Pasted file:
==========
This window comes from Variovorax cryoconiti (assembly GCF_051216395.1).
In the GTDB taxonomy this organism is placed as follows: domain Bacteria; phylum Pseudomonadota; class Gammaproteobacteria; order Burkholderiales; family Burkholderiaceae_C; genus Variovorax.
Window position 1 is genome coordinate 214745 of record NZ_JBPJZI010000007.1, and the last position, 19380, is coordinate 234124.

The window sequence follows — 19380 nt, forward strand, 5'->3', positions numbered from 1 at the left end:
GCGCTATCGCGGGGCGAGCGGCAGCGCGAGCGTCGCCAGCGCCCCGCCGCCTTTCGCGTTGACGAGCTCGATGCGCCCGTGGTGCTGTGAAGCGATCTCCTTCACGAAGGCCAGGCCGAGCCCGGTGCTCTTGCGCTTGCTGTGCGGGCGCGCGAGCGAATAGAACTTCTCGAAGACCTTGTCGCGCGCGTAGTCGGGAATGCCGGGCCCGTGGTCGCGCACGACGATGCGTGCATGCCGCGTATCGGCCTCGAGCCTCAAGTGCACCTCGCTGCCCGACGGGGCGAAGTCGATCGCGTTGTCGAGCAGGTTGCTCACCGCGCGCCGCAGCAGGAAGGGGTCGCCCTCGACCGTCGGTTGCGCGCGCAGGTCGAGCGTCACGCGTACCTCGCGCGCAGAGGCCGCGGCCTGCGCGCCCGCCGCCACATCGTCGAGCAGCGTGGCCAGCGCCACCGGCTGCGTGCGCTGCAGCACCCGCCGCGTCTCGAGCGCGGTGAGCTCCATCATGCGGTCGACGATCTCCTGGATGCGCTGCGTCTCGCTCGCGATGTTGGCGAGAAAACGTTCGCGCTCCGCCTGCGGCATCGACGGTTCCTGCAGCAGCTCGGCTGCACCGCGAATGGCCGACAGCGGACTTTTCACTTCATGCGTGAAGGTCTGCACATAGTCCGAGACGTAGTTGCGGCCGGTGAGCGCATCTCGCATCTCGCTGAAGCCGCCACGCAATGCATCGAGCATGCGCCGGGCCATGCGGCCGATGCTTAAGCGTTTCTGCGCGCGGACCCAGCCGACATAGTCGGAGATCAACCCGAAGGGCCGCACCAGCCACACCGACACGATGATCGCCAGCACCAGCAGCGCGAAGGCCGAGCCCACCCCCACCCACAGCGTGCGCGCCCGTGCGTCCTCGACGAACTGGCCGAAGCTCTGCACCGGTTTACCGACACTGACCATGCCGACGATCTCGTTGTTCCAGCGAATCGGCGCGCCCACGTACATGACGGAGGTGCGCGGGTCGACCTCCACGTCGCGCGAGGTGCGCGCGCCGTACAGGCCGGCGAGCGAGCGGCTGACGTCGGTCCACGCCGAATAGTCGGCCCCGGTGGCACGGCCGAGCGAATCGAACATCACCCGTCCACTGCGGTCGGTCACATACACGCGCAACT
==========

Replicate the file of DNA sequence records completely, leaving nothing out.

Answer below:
This window comes from Variovorax cryoconiti (assembly GCF_051216395.1).
In the GTDB taxonomy this organism is placed as follows: domain Bacteria; phylum Pseudomonadota; class Gammaproteobacteria; order Burkholderiales; family Burkholderiaceae_C; genus Variovorax.
Window position 1 is genome coordinate 214745 of record NZ_JBPJZI010000007.1, and the last position, 19380, is coordinate 234124.

The window sequence follows — 19380 nt, forward strand, 5'->3', positions numbered from 1 at the left end:
GCGCTATCGCGGGGCGAGCGGCAGCGCGAGCGTCGCCAGCGCCCCGCCGCCTTTCGCGTTGACGAGCTCGATGCGCCCGTGGTGCTGTGAAGCGATCTCCTTCACGAAGGCCAGGCCGAGCCCGGTGCTCTTGCGCTTGCTGTGCGGGCGCGCGAGCGAATAGAACTTCTCGAAGACCTTGTCGCGCGCGTAGTCGGGAATGCCGGGCCCGTGGTCGCGCACGACGATGCGTGCATGCCGCGTATCGGCCTCGAGCCTCAAGTGCACCTCGCTGCCCGACGGGGCGAAGTCGATCGCGTTGTCGAGCAGGTTGCTCACCGCGCGCCGCAGCAGGAAGGGGTCGCCCTCGACCGTCGGTTGCGCGCGCAGGTCGAGCGTCACGCGTACCTCGCGCGCAGAGGCCGCGGCCTGCGCGCCCGCCGCCACATCGTCGAGCAGCGTGGCCAGCGCCACCGGCTGCGTGCGCTGCAGCACCCGCCGCGTCTCGAGCGCGGTGAGCTCCATCATGCGGTCGACGATCTCCTGGATGCGCTGCGTCTCGCTCGCGATGTTGGCGAGAAAACGTTCGCGCTCCGCCTGCGGCATCGACGGTTCCTGCAGCAGCTCGGCTGCACCGCGAATGGCCGACAGCGGACTTTTCACTTCATGCGTGAAGGTCTGCACATAGTCCGAGACGTAGTTGCGGCCGGTGAGCGCATCTCGCATCTCGCTGAAGCCGCCACGCAATGCATCGAGCATGCGCCGGGCCATGCGGCCGATGCTTAAGCGTTTCTGCGCGCGGACCCAGCCGACATAGTCGGAGATCAACCCGAAGGGCCGCACCAGCCACACCGACACGATGATCGCCAGCACCAGCAGCGCGAAGGCCGAGCCCACCCCCACCCACAGCGTGCGCGCCCGTGCGTCCTCGACGAACTGGCCGAAGCTCTGCACCGGTTTACCGACACTGACCATGCCGACGATCTCGTTGTTCCAGCGAATCGGCGCGCCCACGTACATGACGGAGGTGCGCGGGTCGACCTCCACGTCGCGCGAGGTGCGCGCGCCGTACAGGCCGGCGAGCGAGCGGCTGACGTCGGTCCACGCCGAATAGTCGGCCCCGGTGGCACGGCCGAGCGAATCGAACATCACCCGTCCACTGCGGTCGGTCACATACACGCGCAACT